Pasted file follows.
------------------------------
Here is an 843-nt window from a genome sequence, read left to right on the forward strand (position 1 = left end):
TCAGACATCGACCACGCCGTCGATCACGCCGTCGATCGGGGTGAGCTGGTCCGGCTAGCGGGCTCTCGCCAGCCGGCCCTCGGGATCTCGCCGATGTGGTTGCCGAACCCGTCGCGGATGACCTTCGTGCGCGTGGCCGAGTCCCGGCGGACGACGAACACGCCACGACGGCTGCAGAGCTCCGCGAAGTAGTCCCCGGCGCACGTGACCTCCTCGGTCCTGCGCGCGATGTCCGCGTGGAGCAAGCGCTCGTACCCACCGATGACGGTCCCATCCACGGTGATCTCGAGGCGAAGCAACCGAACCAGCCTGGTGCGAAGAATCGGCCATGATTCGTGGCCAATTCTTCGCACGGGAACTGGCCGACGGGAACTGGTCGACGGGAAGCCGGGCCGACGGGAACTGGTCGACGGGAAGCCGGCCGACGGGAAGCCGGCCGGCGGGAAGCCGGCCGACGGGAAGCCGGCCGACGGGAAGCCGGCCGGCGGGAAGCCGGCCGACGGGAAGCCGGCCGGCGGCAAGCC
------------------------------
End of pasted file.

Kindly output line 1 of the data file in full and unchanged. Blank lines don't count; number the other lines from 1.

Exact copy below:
Here is an 843-nt window from a genome sequence, read left to right on the forward strand (position 1 = left end):